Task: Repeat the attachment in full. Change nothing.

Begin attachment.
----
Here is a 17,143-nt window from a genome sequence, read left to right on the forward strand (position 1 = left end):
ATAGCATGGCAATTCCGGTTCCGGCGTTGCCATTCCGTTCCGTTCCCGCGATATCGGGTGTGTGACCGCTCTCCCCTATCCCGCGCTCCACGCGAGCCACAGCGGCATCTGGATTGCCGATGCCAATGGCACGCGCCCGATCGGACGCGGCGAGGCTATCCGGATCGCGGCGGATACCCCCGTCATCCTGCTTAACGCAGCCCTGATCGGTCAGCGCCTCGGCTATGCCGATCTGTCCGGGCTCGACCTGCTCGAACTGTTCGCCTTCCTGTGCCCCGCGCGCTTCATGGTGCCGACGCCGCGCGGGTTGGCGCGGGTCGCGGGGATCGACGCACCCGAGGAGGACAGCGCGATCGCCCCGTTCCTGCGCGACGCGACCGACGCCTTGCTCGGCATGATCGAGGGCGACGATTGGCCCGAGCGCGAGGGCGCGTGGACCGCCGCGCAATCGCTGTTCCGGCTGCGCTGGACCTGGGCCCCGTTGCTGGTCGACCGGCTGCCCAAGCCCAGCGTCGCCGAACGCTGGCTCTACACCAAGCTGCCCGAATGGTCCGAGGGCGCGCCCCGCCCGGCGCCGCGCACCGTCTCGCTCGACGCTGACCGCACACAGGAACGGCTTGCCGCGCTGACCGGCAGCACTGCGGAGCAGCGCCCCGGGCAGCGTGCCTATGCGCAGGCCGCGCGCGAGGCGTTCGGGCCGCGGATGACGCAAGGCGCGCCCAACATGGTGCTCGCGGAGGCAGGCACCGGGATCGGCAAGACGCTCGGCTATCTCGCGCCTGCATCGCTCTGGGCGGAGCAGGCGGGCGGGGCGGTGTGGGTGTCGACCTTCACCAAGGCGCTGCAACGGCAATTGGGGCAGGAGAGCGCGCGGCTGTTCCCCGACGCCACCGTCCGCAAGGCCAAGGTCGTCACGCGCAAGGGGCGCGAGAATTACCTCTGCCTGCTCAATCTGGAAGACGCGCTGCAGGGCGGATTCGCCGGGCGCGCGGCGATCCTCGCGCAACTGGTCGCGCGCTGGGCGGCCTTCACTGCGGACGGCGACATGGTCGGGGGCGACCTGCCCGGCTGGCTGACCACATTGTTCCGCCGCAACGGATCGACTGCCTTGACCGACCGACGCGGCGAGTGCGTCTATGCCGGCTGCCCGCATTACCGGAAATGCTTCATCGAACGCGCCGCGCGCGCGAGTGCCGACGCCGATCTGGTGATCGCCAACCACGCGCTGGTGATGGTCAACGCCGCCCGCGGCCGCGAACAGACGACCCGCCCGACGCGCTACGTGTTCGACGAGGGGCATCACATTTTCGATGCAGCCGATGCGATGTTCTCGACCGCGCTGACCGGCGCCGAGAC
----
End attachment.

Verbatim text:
Here is a 17,143-nt window from a genome sequence, read left to right on the forward strand (position 1 = left end):
ATAGCATGGCAATTCCGGTTCCGGCGTTGCCATTCCGTTCCGTTCCCGCGATATCGGGTGTGTGACCGCTCTCCCCTATCCCGCGCTCCACGCGAGCCACAGCGGCATCTGGATTGCCGATGCCAATGGCACGCGCCCGATCGGACGCGGCGAGGCTATCCGGATCGCGGCGGATACCCCCGTCATCCTGCTTAACGCAGCCCTGATCGGTCAGCGCCTCGGCTATGCCGATCTGTCCGGGCTCGACCTGCTCGAACTGTTCGCCTTCCTGTGCCCCGCGCGCTTCATGGTGCCGACGCCGCGCGGGTTGGCGCGGGTCGCGGGGATCGACGCACCCGAGGAGGACAGCGCGATCGCCCCGTTCCTGCGCGACGCGACCGACGCCTTGCTCGGCATGATCGAGGGCGACGATTGGCCCGAGCGCGAGGGCGCGTGGACCGCCGCGCAATCGCTGTTCCGGCTGCGCTGGACCTGGGCCCCGTTGCTGGTCGACCGGCTGCCCAAGCCCAGCGTCGCCGAACGCTGGCTCTACACCAAGCTGCCCGAATGGTCCGAGGGCGCGCCCCGCCCGGCGCCGCGCACCGTCTCGCTCGACGCTGACCGCACACAGGAACGGCTTGCCGCGCTGACCGGCAGCACTGCGGAGCAGCGCCCCGGGCAGCGTGCCTATGCGCAGGCCGCGCGCGAGGCGTTCGGGCCGCGGATGACGCAAGGCGCGCCCAACATGGTGCTCGCGGAGGCAGGCACCGGGATCGGCAAGACGCTCGGCTATCTCGCGCCTGCATCGCTCTGGGCGGAGCAGGCGGGCGGGGCGGTGTGGGTGTCGACCTTCACCAAGGCGCTGCAACGGCAATTGGGGCAGGAGAGCGCGCGGCTGTTCCCCGACGCCACCGTCCGCAAGGCCAAGGTCGTCACGCGCAAGGGGCGCGAGAATTACCTCTGCCTGCTCAATCTGGAAGACGCGCTGCAGGGCGGATTCGCCGGGCGCGCGGCGATCCTCGCGCAACTGGTCGCGCGCTGGGCGGCCTTCACTGCGGACGGCGACATGGTCGGGGGCGACCTGCCCGGCTGGCTGACCACATTGTTCCGCCGCAACGGATCGACTGCCTTGACCGACCGACGCGGCGAGTGCGTCTATGCCGGCTGCCCGCATTACCGGAAATGCTTCATCGAACGCGCCGCGCGCGCGAGTGCCGACGCCGATCTGGTGATCGCCAACCACGCGCTGGTGATGGTCAACGCCGCCCGCGGCCGCGAACAGACGACCCGCCCGACGCGCTACGTGTTCGACGAGGGGCATCACATTTTCGATGCAGCCGATGCGATGTTCTCGACCGCGCTGACCGGCGCCGAGAC